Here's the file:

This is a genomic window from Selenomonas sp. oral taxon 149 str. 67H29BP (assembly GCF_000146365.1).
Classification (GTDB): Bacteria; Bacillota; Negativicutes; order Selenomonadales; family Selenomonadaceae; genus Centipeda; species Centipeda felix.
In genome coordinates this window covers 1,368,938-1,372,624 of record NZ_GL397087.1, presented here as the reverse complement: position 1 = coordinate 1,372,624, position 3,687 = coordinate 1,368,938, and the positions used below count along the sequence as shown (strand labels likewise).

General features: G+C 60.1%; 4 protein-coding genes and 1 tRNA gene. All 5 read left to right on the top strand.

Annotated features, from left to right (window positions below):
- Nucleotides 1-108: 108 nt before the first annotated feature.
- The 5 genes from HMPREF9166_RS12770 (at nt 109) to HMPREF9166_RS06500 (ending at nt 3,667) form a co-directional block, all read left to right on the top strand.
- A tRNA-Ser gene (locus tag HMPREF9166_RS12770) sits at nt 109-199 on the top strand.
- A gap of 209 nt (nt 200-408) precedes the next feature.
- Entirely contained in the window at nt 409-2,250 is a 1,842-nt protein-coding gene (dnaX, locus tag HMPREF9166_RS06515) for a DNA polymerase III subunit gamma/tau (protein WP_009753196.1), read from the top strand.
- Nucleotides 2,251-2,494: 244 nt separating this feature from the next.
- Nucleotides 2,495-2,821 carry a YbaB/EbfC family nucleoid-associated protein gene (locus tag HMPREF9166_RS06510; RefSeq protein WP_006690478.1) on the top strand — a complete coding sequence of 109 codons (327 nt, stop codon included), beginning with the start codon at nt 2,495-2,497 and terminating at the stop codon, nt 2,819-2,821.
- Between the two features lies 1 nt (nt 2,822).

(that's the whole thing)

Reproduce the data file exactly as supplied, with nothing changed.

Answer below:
This is a genomic window from Selenomonas sp. oral taxon 149 str. 67H29BP (assembly GCF_000146365.1).
Classification (GTDB): Bacteria; Bacillota; Negativicutes; order Selenomonadales; family Selenomonadaceae; genus Centipeda; species Centipeda felix.
In genome coordinates this window covers 1,368,938-1,372,624 of record NZ_GL397087.1, presented here as the reverse complement: position 1 = coordinate 1,372,624, position 3,687 = coordinate 1,368,938, and the positions used below count along the sequence as shown (strand labels likewise).

General features: G+C 60.1%; 4 protein-coding genes and 1 tRNA gene. All 5 read left to right on the top strand.

Annotated features, from left to right (window positions below):
- Nucleotides 1-108: 108 nt before the first annotated feature.
- The 5 genes from HMPREF9166_RS12770 (at nt 109) to HMPREF9166_RS06500 (ending at nt 3,667) form a co-directional block, all read left to right on the top strand.
- A tRNA-Ser gene (locus tag HMPREF9166_RS12770) sits at nt 109-199 on the top strand.
- A gap of 209 nt (nt 200-408) precedes the next feature.
- Entirely contained in the window at nt 409-2,250 is a 1,842-nt protein-coding gene (dnaX, locus tag HMPREF9166_RS06515) for a DNA polymerase III subunit gamma/tau (protein WP_009753196.1), read from the top strand.
- Nucleotides 2,251-2,494: 244 nt separating this feature from the next.
- Nucleotides 2,495-2,821 carry a YbaB/EbfC family nucleoid-associated protein gene (locus tag HMPREF9166_RS06510; RefSeq protein WP_006690478.1) on the top strand — a complete coding sequence of 109 codons (327 nt, stop codon included), beginning with the start codon at nt 2,495-2,497 and terminating at the stop codon, nt 2,819-2,821.
- Between the two features lies 1 nt (nt 2,822).